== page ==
CTC are intact tumour cells that disengage from tumour sites thus entering the circulation and are a recognised feature of metastatic cancers [23, 24, 25]. Historically, CTC were considered to be present only in a sub-set of ND, untreated or end-stage MM patients. Now with the advent of highly sensitive next-generation (NG) flow cytometry techniques the detection of CTC in pre-malignant MGUS and at different stages in MM has become feasible [26, 27, 28] and CTC can be detected in the peripheral blood of a substantial proportion of MM patients evaluated in this fashion [29, 30]. Importantly, the numbers of CTC in the peripheral blood in MM patients with active disease is known to be significantly higher than in patients with inactive disease, with higher numbers of CTC being a risk factor for progression to symptomatic MM for patients with either MGUS or smouldering MM (SMM) [29, 30, 31, 32, 33]. The number of CTC in ND and RR patients is also known to be an independent prognostic factor for survival [34, 35, 36, 37]. Finally, the absolute numbers of CTC was found in one study to be a better predictor of disease activity than SFLC ratios [30].

1.2.2. Circulating cell-free nucleic acids (CFNA)

CFNA, refers to cfDNA and extracellular RNA (exRNA - includes mRNA and miRNA), and are being widely assessed in an ongoing fashion for their potential utility as blood biomarkers for cancer diagnostics. CFNA are derived predominantly through necrosis, spontaneous or chemotherapy induced apoptosis and active cellular release [38, 39]. Given that CFNA is also present at higher levels in certain physiological conditions and clinical scenarios (reviewed in [40]), it is critical to determine if the nucleic acids released are tumour-specific in cancer patients. In this section the different types of CFNA and their potential clinical utility will be discussed.

1.2.3. Cell-free DNA

The presence of CFNA in body fluids was first described by Mandel and Metais in 1948 [41]. One of the earliest observations in relation to cfDNA was that patients with malignant disease had higher levels of cfDNA in their serum than normal individuals, and that patients with persistently high levels of cfDNA demonstrated a lack of treatment response [42, 43, 44]. Mutated RAS fragments and microsatellite alterations in cfDNA were later observed in cancer patients and critically these alterations were not detected in paired tissue biopsies, highlighting the concept, very early-on, that isolated tissue biopsies may not represent the optimal material for defining the tumour genome [45, 46]. The development and utilisation of NGS technologies, WGS and/or WES of cfDNA containing tumour-derived DNA has identified mutations, tumour-derived chromosomal aberrations and gene rearrangements associated with acquired resistance to therapy without the need to perform sequential tumour biopsies [47, 48, 49, 50, 51]. Furthermore, it is evident that secondary mutations are more readily detectable in the plasma than via re-biopsy of primary tumours validating the utility of plasma-based analysis for the characterisation of potentially targetable oncogenes and the identification of resistance-associated mutations that are acquired during disease progression, thus informing therapeutic changes [48, 52, 53]. Available evidence would also suggest that cfDNA may be more representative of the entire tumour genome than the information derived from single BM or nodal/tumour biopsies, as emerging evidence supports the notion that a range of haematologic malignancies including MM are likely to harbour significant sub-clonal and spatial genetic heterogeneity. In MM, levels of cfDNA are significantly higher than in both normal volunteers and non-MM cancers [54, 55] and the potential utility of cfDNA in MM will be discussed below.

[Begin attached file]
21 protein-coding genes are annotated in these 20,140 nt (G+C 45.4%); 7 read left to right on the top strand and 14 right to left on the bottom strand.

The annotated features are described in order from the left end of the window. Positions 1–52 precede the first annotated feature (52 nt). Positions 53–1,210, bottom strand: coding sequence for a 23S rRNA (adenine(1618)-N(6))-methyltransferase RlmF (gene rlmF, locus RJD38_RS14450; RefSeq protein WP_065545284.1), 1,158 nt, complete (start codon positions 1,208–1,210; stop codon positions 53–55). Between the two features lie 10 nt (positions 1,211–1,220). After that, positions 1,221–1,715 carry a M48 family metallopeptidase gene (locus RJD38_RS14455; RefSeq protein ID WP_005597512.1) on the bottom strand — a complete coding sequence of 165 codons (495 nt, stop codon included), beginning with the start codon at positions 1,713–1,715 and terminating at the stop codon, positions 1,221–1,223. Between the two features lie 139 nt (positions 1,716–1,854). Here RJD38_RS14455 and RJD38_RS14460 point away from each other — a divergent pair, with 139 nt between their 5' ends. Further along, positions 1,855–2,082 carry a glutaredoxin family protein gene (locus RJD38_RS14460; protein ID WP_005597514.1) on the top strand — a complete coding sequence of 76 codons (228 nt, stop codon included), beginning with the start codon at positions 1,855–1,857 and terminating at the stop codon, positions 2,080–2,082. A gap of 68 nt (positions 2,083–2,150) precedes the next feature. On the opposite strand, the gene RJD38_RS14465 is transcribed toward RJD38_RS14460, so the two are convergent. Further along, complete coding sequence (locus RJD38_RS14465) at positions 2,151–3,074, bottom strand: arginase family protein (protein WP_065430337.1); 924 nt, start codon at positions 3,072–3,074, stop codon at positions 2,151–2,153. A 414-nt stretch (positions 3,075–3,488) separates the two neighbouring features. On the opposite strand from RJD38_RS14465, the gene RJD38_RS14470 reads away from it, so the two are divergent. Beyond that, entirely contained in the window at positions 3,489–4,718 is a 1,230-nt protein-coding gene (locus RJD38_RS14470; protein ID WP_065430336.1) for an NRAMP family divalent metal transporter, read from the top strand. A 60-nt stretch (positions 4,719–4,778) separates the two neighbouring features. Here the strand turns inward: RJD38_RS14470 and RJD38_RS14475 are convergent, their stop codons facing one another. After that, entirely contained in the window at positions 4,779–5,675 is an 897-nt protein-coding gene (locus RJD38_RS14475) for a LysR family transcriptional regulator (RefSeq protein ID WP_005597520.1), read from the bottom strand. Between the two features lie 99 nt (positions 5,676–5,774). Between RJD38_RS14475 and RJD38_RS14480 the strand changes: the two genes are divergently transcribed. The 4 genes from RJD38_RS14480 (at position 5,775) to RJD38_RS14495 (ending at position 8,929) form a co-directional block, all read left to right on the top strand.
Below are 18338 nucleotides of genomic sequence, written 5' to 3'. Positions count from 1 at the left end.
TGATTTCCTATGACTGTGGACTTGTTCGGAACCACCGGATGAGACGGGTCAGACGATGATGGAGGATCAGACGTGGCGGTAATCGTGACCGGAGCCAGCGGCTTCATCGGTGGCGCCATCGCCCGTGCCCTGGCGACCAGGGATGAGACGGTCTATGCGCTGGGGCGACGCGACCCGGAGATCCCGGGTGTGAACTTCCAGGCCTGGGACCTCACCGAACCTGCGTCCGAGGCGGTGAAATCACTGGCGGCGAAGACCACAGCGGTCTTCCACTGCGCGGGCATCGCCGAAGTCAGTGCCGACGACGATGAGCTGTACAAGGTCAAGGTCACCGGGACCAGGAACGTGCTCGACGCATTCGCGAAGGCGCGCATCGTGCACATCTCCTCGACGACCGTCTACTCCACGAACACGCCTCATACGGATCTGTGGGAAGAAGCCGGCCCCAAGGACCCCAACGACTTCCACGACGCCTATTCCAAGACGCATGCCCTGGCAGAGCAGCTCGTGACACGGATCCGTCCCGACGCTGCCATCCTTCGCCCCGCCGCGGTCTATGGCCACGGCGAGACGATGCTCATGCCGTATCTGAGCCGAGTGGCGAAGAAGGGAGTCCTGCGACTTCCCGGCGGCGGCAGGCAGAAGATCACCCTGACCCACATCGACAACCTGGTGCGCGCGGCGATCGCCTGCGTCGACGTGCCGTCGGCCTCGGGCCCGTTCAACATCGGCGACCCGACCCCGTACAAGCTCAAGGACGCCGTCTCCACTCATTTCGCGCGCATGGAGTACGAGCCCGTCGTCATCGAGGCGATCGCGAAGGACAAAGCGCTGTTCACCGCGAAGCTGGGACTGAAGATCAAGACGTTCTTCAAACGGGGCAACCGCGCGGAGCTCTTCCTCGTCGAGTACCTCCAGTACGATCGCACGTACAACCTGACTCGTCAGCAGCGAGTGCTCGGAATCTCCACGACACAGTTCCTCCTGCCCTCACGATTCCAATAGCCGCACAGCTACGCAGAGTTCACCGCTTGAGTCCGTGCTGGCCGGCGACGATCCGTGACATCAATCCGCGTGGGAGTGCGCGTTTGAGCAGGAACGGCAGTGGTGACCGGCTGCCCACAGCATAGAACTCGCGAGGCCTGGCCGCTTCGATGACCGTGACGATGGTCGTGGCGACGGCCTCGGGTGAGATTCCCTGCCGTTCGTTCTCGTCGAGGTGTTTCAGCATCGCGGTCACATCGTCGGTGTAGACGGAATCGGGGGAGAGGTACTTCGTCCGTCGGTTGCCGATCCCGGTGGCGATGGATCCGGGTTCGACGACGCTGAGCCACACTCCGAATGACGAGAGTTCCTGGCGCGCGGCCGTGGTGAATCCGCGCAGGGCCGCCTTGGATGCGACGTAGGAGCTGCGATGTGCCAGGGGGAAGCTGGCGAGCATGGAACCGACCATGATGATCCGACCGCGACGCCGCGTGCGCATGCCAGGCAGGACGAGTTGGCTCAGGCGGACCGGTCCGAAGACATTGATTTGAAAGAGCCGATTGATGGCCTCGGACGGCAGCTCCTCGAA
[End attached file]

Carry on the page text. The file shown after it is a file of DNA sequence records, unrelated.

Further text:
1.2.4. Extracellular RNA (mRNA and miRNA)

The presence of extracellular RNA (exRNA) in plasma/serum was also described some decades ago [41, 56, 57] with significantly higher levels in cancer patients compared to healthy individuals [58]. Additionally, tumour burden was shown to correlated with the level of circulating mRNA [59]. The exRNA released into the circulation is surprisingly stable owing to its protection from RNAse-mediated degradation through packaging into exosomes, which are shed into the blood stream [60, 61, 62, 63, 64]. Biomarker studies measuring cancer-specific circulating mRNA have identified higher level of mRNA and correlation with disease status in a number of malignancies including nasopharyngeal carcinoma [65], prostate [66, 67], gastrointestinal [68, 69, 70, 71, 72], breast [73, 74, 75, 76], hepatocellular carcinoma [77], lung [78, 79], cervical [80], lymphoma [81] and thyroid [82]. These findings highlight the potential utility of exRNA in cancer diagnostics, and while promising, it will be critical to assess exRNA in larger and annotated sample sets to establish specific circulating mRNAs as reliable non-invasive biomarkers.